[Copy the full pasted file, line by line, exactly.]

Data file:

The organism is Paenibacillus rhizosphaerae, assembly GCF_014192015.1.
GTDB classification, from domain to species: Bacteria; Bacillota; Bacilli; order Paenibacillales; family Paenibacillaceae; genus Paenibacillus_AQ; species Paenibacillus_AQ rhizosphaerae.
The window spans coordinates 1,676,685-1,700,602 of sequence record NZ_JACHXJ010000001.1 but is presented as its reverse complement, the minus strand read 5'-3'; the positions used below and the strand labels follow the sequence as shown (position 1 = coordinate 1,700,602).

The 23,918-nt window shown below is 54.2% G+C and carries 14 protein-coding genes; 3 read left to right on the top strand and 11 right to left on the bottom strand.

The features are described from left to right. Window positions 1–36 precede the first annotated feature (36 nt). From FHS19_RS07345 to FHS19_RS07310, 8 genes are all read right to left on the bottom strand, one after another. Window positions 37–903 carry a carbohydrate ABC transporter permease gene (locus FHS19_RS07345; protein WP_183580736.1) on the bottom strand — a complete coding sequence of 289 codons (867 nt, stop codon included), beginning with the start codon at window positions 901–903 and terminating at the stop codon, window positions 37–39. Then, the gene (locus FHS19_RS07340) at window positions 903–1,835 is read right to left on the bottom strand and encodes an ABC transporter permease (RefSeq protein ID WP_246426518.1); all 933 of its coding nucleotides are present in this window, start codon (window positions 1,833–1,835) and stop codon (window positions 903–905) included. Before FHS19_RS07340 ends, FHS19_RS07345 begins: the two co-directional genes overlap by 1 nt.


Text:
The organism is Paenibacillus rhizosphaerae, assembly GCF_014192015.1.
GTDB classification, from domain to species: Bacteria; Bacillota; Bacilli; order Paenibacillales; family Paenibacillaceae; genus Paenibacillus_AQ; species Paenibacillus_AQ rhizosphaerae.
The window spans coordinates 1,676,685-1,700,602 of sequence record NZ_JACHXJ010000001.1 but is presented as its reverse complement, the minus strand read 5'-3'; the positions used below and the strand labels follow the sequence as shown (position 1 = coordinate 1,700,602).

The 23,918-nt window shown below is 54.2% G+C and carries 14 protein-coding genes; 3 read left to right on the top strand and 11 right to left on the bottom strand.

The features are described from left to right. Window positions 1–36 precede the first annotated feature (36 nt). From FHS19_RS07345 to FHS19_RS07310, 8 genes are all read right to left on the bottom strand, one after another. Window positions 37–903 carry a carbohydrate ABC transporter permease gene (locus FHS19_RS07345; protein WP_183580736.1) on the bottom strand — a complete coding sequence of 289 codons (867 nt, stop codon included), beginning with the start codon at window positions 901–903 and terminating at the stop codon, window positions 37–39. Then, the gene (locus FHS19_RS07340) at window positions 903–1,835 is read right to left on the bottom strand and encodes an ABC transporter permease (RefSeq protein ID WP_246426518.1); all 933 of its coding nucleotides are present in this window, start codon (window positions 1,833–1,835) and stop codon (window positions 903–905) included. Before FHS19_RS07340 ends, FHS19_RS07345 begins: the two co-directional genes overlap by 1 nt.